ah, may! the flowers are blooming, the sun is out, the pheromones are flowing. what's more, 'tis the season of college graduations. commencement! college ends and adulthood begins!
mr nice guy's very own cousin is graduating from amherst college today ... this very moment even. i remember when she was born, so wee was she. it touches my heart's whispering valves to know that she is all grown up, that she was never carried off by wild dogs. for obvious reasons, mr nice guy could not be in attendance. but auntie nice guy, being the diligent mother hen that she is, sent out a supplication earlier this week (nothing gets mr nice guy's hackles up like an email with the subject line reading: "a small request/assignment," but he read it anyway). it was an interesting challenge. it seems my cousin was sad that no one special was speaking at her commencement, so her mom asked a bunch of family and friends to write their very own brief commencement speeches, to be read at lunch following the ceremony. of course, i'd be happy to share with my cousin a few of the insights i have gleaned from life the hard way--on the streets.
so i wrote a little something. i believe it may have taken the wrong offramp from the information superhighway, for i never received tearful thanks from my aunt. surely the only reason she hasn't acknowledged its receipt is that it either got lost or she was so deeply touched that she has slipped into an ecstatic coma, unable to type a simple thank you note.
lucky for you, i have saved my sage graduation ponderings and am reprinting them here. this speech, soon to be canonized in the annals of all-time great commencement addresses, has been modified to fit the format of your computer screen:
Pimpin' Circumstance, by Mr Nice Guy
Cousin Nice Guy. If you are looking for words of earth shattering wisdom and breathtaking insightfulness on the occasion of your graduation, man, you have come to the right place. As you may know I graduated from college in 1996, which, if my humanities degree serves me right, was 47 years ago when Calvin Coolidge was president. 1996. A youthful nation turned its hopeful eyes to Mel Gibson's "Braveheart." 1996. A little group called Los Del Rio was taking the country by storm with their hit single "Macarena," and as we now know has since proven wrong all the cynics who called them "one hit wonders" and "talentless." 1996. My dreams had not yet been crushed by the oppressive weight of despair at my rapidly approaching death. Ah, sweet 1996.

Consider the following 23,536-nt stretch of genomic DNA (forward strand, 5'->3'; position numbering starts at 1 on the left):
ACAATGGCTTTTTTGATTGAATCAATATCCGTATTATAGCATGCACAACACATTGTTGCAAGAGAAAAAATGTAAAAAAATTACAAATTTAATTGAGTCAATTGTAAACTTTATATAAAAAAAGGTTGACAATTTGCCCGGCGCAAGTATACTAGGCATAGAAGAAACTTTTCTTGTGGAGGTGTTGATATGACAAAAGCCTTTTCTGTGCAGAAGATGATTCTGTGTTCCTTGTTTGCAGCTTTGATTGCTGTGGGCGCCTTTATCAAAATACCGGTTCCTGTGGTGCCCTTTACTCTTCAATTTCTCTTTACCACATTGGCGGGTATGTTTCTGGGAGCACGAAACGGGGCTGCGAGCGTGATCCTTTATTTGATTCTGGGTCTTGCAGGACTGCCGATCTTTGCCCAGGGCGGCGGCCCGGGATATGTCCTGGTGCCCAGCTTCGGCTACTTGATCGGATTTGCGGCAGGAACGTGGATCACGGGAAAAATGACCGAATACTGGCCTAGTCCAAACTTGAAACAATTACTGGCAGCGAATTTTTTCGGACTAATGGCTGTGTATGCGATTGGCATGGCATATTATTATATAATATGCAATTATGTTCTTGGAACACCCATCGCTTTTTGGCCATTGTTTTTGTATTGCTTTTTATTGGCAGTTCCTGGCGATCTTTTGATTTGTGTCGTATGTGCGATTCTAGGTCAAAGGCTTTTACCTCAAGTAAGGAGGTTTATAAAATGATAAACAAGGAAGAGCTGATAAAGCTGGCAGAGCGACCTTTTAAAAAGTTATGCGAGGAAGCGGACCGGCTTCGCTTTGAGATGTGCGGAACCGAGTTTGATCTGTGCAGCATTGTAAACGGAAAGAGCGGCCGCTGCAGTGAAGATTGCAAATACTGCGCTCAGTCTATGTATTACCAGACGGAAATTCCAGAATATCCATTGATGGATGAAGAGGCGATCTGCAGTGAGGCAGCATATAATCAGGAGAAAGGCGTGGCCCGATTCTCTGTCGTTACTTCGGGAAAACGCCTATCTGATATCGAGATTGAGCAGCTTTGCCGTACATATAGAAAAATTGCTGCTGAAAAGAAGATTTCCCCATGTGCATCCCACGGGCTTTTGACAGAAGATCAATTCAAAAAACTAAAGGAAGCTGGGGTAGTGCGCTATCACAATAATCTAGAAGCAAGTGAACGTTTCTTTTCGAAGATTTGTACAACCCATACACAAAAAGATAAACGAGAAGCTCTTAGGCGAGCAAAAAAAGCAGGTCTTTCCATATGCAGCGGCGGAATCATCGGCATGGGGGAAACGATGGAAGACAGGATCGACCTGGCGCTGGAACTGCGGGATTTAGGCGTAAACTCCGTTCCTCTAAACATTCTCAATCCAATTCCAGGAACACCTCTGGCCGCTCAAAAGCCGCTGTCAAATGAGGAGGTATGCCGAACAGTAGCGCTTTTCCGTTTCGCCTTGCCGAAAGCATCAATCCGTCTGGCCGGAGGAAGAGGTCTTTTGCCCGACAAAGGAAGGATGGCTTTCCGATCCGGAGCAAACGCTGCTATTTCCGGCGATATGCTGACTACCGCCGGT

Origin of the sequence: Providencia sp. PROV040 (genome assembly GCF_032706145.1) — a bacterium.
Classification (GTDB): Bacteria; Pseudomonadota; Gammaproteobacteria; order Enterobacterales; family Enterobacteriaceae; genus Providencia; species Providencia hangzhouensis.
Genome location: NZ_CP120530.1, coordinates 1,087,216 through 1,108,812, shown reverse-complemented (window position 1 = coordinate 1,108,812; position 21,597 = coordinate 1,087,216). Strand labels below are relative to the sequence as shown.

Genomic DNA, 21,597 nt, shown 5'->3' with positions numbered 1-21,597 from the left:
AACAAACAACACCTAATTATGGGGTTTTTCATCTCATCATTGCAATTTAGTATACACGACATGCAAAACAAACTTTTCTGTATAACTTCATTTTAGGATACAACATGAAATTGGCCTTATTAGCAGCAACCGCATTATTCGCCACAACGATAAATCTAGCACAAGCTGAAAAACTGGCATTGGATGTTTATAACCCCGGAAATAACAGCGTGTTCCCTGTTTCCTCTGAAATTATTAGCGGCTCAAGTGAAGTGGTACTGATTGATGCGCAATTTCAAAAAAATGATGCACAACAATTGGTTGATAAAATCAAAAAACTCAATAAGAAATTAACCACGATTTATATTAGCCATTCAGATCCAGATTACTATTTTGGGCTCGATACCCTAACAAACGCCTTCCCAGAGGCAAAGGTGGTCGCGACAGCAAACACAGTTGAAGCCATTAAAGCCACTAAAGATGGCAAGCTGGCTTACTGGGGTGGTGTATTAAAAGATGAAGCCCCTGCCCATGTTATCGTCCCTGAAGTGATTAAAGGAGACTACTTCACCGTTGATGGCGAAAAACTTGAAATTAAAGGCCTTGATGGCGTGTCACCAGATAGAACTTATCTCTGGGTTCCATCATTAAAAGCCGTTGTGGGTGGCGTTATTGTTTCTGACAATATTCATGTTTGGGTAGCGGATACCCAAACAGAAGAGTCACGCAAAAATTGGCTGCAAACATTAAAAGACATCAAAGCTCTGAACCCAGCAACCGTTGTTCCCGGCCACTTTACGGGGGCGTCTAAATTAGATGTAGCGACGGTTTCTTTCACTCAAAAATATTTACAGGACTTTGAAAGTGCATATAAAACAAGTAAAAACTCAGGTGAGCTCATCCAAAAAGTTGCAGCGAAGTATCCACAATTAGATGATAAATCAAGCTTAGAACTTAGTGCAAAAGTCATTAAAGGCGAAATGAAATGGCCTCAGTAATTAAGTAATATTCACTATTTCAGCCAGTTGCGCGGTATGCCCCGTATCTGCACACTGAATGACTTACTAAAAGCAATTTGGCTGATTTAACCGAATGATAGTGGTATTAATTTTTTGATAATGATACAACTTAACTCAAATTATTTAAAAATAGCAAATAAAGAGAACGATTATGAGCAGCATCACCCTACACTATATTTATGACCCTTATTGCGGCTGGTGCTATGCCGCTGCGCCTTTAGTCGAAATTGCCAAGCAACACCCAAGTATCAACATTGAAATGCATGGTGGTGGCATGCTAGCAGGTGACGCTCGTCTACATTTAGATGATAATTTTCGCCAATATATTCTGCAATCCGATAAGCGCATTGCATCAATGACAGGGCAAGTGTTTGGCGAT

I think you will find that being a college graduate is very useful. You should be proud to belong to an elite club that includes such esteemed members as myself, Bill O'Reilly, Lynndie England, the Unabomber, almost every cast member of the Real World, OJ Simpson and our president. The list goes on. Indeed, without this degree, you almost certainly wouldn't be attending commencement ceremonies this week.
Anyway, as you can tell, I am a font of wisdom. If you ever need help navigating the torpid waters of life, I am at your beck. (I said torpid waters and I meant torpid waters. If you want help with torrid waters, ask someone else.) As I type this I sit in Brooklyn with a brand new beautiful baby girl who I am pretty sure is mine. Believe it or not, I recall holding you right after you were born. I was probably around nine years old. Man you were a big baby. Cute too. What happened? Your parents did the best they could. They told me. Auntie Nice Guy called me last week and said "Mr. Nice Guy, I did the best I could. You were there; you saw the raw materials I was working with. Depressing. That's why I had two more kids. Between you and me, it's a miracle she ever figured out that her fingers were attached to her hand much less made it through a third-rate mental ward like Amherst. I did the best I could." Of course, that's between me and your mother, so you'll never hear me repeating it.
Anyway, now you're graduating and now I have a baby girl. Naturally I am thinking deep thoughts at a time like this. Having done the college thing, the job thing, the marriage thing and, now, the dad thing, I can tell you I have earned some knowledge in this world. I know that at this moment of your life, you are reflecting on adulthood and I know what you're wondering: what does Mr Nice Guy have to teach me? Well let me tell you one or two things that you probably didn't learn in that fancypants lockjawed Northeastern college of yours. I learned these nuggets of truth in the school of hard knocks, baby. Grab a pen. Here goes:
- All the Microsoft spell-check in the world won't save your ass when you write a letter to the New York Pubic Library.
- No matter how badly you think you need the money, those pictures will end up on the Internet and get forwarded to your wife. And your boss. And your aunt. Sorry about that, Auntie Nice Guy.
- A night in a Tuscaloosa jail with a cellmate named Fat Jenny feels a lot longer than 12 hours. But you walk out with a friend for life.
Whatever. That's not what matters right now. Right now, what matters is that I have to go: my daughter, your new cousin, just barfed on something, which is definitely not something you ever did in college. So congratulations, Cousin Nice Guy. None of us thought you could do it. Here are a few words of wisdom from a very smart man who had the misfortune of being French. His name was Voltaire. He said this: "To succeed in the world it is not enough to be stupid, you must also be well-mannered." And let me add this: Godspeed.